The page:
Last week, when the U.S. Census Bureau released its annual poverty data, Mayor Kenney’s initial response was particularly tone deaf, both as a leader and politically. But now there are signs he might be waking up and ready to change his bystander-in-chief persona when it comes to fighting our worst-in-the-nation poverty.
Prefer the audio version of this story? Listen to this article in CitizenCast below:
First, the background. Last week’s report showed that Philadelphia’s poverty rate—an income of all of $21,000 for a family of three—was 24.5 percent, down from 25.7 percent two years prior, the lowest since 2008’s Great Recession. That meant that some 14,000 Philadelphians had been lifted out of poverty the last two years, most of them just barely. At the same time, there was lots to wring our hands over: Our city remains the most impoverished in the nation, with the highest child poverty and deep poverty rates (people living at 50 percent of the poverty rate or below) among big cities.
But why compare 2018 to 2016 data? Turns out, last week’s report included an admission that last year’s data for Philadelphia had been flawed; 2016’s numbers are the last accurate ones we have. Which means we’ve only lifted some 7,000 Philadelphians above the poverty line per year these last two years; at this rate we’ll eradicate poverty by 2076, at the earliest. Uh, go team?
That’s what made the mayor’s response so depressing. Some federal bureaucrat somewhere had made a math error, making a very modest gain seem marginally bigger, thereby playing into a political narrative favorable to the mayor—this being an election year, after all. The mayor saw fit to release a victory lap statement, and the Inquirer played along, with a headline reading “New Federal Report Surprises: Philadelphia Poverty Down, Income Up.”
“This data gives me hope and confidence that our strategies to reduce poverty are making progress on tackling this decades-old, systemic challenge,” the mayor’s statement read. Then came the pro-forma acknowledgment that “poverty is [still] too high” and “we must move faster,” before getting back to claiming credit, Trump-like, for that which deserves no credit: “Since 2016, we have enacted a three-pronged approach to fighting poverty. Our strategies include: stabilizing Philadelphians who need relief right now through housing and other public benefits; helping people remove barriers to employment and gain skills for good-paying jobs; and making long-term investments in quality education to prevent and keep Philadelphians out of intergenerational poverty.”
Let’s be clear: The very modest, almost infinitesimal, gains reflected in this report lag behind all other cities in a national economy that is close to full employment. If Jim Kenney were being truthful—as pained as it would be for liberals to hear—he’d credit Trump’s stimulative tax cuts for at least in part driving whatever local uptick we might be undergoing. Instead, like his arch-nemesis, Mayor Kenney is all about spinning a narrative, nuance be damned. And the narrative he seized on is that we’re winning the local war on poverty.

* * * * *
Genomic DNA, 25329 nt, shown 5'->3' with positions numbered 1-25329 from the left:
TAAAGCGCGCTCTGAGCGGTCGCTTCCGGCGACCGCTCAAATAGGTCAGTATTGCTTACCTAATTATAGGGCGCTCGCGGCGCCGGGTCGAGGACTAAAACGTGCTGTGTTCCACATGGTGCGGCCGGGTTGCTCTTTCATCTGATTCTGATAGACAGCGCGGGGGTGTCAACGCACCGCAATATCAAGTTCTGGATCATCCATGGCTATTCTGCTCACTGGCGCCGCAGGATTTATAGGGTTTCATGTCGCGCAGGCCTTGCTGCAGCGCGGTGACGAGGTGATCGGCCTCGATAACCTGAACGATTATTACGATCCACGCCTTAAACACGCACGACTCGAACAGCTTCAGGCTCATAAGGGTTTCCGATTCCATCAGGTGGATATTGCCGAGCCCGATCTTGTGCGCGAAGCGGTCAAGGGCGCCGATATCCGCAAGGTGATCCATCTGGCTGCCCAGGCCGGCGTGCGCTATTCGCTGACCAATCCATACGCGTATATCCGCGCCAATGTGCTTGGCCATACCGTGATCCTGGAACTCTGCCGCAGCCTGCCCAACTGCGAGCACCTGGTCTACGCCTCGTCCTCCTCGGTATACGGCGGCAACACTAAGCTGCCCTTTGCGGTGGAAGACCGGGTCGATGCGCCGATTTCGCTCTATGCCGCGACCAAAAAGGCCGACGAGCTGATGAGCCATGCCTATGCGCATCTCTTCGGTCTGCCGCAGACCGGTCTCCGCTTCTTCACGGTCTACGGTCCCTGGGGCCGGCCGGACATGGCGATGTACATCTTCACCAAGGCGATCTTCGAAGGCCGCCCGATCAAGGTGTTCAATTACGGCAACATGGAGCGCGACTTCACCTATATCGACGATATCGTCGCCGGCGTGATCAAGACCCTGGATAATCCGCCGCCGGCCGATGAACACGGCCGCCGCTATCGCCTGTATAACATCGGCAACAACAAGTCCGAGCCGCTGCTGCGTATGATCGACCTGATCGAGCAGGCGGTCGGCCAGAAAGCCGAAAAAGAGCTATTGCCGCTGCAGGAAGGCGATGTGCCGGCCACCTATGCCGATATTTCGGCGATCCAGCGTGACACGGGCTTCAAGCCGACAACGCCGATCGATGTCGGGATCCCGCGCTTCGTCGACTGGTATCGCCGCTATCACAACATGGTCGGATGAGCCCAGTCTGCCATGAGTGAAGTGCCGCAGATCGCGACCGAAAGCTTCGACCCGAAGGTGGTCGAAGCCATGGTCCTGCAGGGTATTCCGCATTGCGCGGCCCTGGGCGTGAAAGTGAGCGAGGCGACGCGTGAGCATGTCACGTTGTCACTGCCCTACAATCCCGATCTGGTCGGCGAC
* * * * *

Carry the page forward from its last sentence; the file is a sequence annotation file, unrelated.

I immediately heard from three civic leaders who were bemoaning the mayor’s channeling of Bobby McFerrin: Don’t worry, be happy. This was an opportunity for a leader to convene stakeholders and announce a Marshall Plan to take on poverty. Instead, we got Mayor Same-Old, Same-Old.
But something encouraging happened. Taking a mulligan, the mayor penned an op-ed in the Inquirer, pledging to take on poverty: “You have our word,” he wrote. “We are committed to working together to grow our job base and to lift residents out of poverty—for good.”
These sound like three strong signposts for a game-changing War on Philly Poverty: A bold scope, a deeply researched and intentional strategy, and—critically—an ask of us that borrows from JFK: We chose to lessen poverty in Philly not because it is easy, but because it is hard.
In a week’s time, the mayor had found religion. In his first statement, he referred to Growing with Equity: Philadelphia’s Vision for Inclusive Growth, his plan released earlier this year—year three of his mayoralty. It’s Exhibit A in how not to confront poverty in 2019: Too silo’d, too top-down, too incremental. In the op-ed, however, Kenney gives short shrift to his plan and instead strikes a more holistic tone, shouting out civic leaders as partners, among them, Sharmain Matlock-Turner of the Urban Affairs Coalition, Bill Golderer of The United Way, and Jerry Sweeney of Brandywine Realty Trust, arguably the private sector’s leading cheerleader for aggressively growing jobs—as opposed to merely feeding the safety net. That alone provides reason for cautious optimism.
Under The United Way’s aegis, Kenney announced, these and other civic leaders and experts will come together behind a public/private fund that “tests, evaluates, and scales solutions that work with and for residents.”
Golderer is a charismatic frontman, which is just what an ambitious movement needs. To succeed, they’ll first have to define what success looks like, and then avoid the pitfalls that our past thinking has fallen prey to when it comes to the scourge of poverty. Herewith some unsolicited advice: